(ii) In the category of Partial Conversion, the converted word acquires certain characteristics of the other word-class, and continues to belong simultaneously to two classes. In the compound ‘child-birth’, for example, the word ‘child’ which is originally a noun, continues to function as a noun besides functioning as an adjective qualifying ‘birth’. But it cannot take the comparative and superlative forms of adjectives to become ‘childer’ and ‘childest’.
(iv) Reduction or Subtraction or Shortening
Besides the addition of something to an old word, or joining two words together, to make a new word, there is another process of word-formation, which is called reduction or subtraction or taking away something from the old word, and make a shorter or base word. This process is the opposite of that of derivation or compounding.
There are two categories of this process, viz. (i) Back-Formation and (ii) Clipping.
Back-Formal ion implies the use of analogy to bring about a sort of reversal of the process of derivation, to make a new word. Thus, the words ‘henpeck’, ‘televise’, ‘enthuse’, ‘burgle’ and ‘sunburn’ are made by reducing or subtracting a part of the original words ‘henpecked’, ‘television’, ‘enthusiasm’, ‘burglar’ and ‘sunburnt’ respectively even though the converted words may not have existed originally in English. Similarly, the words like ‘book-keep’, ‘house-keep’, and ‘typewrite’ are formed by reducing ‘book-keeping’, ‘house-keeping’ and ‘type-writing’. Some of the oldest examples of back-formations are, as Otto Jesperson points out, “/o backbite (1300), to partake (partake, 16th c), to soothsay and conycatch (Shakesp.)” (Growth and Structure of the English Language, p. 165).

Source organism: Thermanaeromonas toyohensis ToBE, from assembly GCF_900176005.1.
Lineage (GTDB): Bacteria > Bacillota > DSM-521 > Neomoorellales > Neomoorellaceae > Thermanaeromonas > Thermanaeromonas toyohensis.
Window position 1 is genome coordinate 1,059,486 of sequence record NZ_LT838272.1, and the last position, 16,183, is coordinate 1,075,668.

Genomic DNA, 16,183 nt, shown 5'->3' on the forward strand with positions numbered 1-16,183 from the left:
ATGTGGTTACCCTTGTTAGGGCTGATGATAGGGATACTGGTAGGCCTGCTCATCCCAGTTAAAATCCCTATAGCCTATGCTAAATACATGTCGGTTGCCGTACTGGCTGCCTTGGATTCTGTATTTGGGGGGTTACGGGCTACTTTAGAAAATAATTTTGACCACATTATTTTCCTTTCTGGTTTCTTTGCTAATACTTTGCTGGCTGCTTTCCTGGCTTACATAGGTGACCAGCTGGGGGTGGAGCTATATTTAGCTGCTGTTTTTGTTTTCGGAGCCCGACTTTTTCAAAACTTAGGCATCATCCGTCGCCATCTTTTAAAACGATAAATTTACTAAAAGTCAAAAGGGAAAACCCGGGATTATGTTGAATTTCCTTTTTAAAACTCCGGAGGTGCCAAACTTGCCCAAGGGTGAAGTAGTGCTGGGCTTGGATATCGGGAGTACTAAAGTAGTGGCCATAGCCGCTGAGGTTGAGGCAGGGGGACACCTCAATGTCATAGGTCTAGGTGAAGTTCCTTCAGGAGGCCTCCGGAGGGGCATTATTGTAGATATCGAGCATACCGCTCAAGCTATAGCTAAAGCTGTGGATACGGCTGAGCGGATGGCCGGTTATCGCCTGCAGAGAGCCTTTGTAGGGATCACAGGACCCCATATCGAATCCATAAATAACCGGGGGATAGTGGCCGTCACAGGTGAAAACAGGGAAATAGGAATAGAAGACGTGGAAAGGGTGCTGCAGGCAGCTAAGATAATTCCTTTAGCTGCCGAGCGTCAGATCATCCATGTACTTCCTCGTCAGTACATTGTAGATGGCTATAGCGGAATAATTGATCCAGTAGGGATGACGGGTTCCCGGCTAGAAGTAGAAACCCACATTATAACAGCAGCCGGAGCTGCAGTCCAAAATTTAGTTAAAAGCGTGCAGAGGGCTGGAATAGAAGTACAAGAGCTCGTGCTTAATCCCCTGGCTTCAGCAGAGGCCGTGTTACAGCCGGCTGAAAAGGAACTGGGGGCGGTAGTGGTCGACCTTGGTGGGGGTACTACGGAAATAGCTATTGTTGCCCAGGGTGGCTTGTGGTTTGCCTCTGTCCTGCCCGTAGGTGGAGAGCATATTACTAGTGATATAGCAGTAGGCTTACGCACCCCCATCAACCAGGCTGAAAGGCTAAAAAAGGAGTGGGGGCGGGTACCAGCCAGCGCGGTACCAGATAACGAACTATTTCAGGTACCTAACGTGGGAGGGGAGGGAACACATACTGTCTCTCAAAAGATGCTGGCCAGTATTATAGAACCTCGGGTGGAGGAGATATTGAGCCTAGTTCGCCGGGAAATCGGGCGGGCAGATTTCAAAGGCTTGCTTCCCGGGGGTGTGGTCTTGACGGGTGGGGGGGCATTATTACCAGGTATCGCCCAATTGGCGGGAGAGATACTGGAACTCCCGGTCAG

In the process of Clipping, a word is informally shortened so as usually to become a monosyllabic word. For example, ‘influenza’ is changed into ‘flu’, ‘advertisement’ to ‘ad’, ‘gentlemen’ to ‘gents’, ‘examinations’ to ‘exams’, laboratories, to ‘labs’ ‘mathematics’ to ‘maths’ ‘telephone’ to ‘phone’, ‘bicycle’ to ‘bike’, ‘Missis’ or ‘Mistress’ to ‘Miss’, and ‘public house’ to ‘pub’.
(v) Abbreviations and Acronyms
Making of acronyms and abbreviations is an extreme form of clipping. In it, new words are formed from the initial letters of some old words, lo as to form a name; e.g. NATO, SEATO, RADAR, TV, TNT, DDT, P.M., etc. In these words, we pronounce only the syllabic names of the letters of the abbreviation. For example, TV is pronounced as/ti: vi:/ and TNT as/ti:en ti:/.
But when there is a combination of letters of an abbreviated phrase, which can be pronounced, we have an example of acronym which means a word whose spelling represents the initial letters of a phrase.
When different letters of an abbreviated form are pronounced separately, we have alphabetism, but when a whole cluster of letters is pronounced as one word, we have acronymism. Thus, NATO, RADAR and UNESCO are examples of acronyms, whereas A.M., P.M., M.D., C.J. and B.A. are examples of Alphabetism.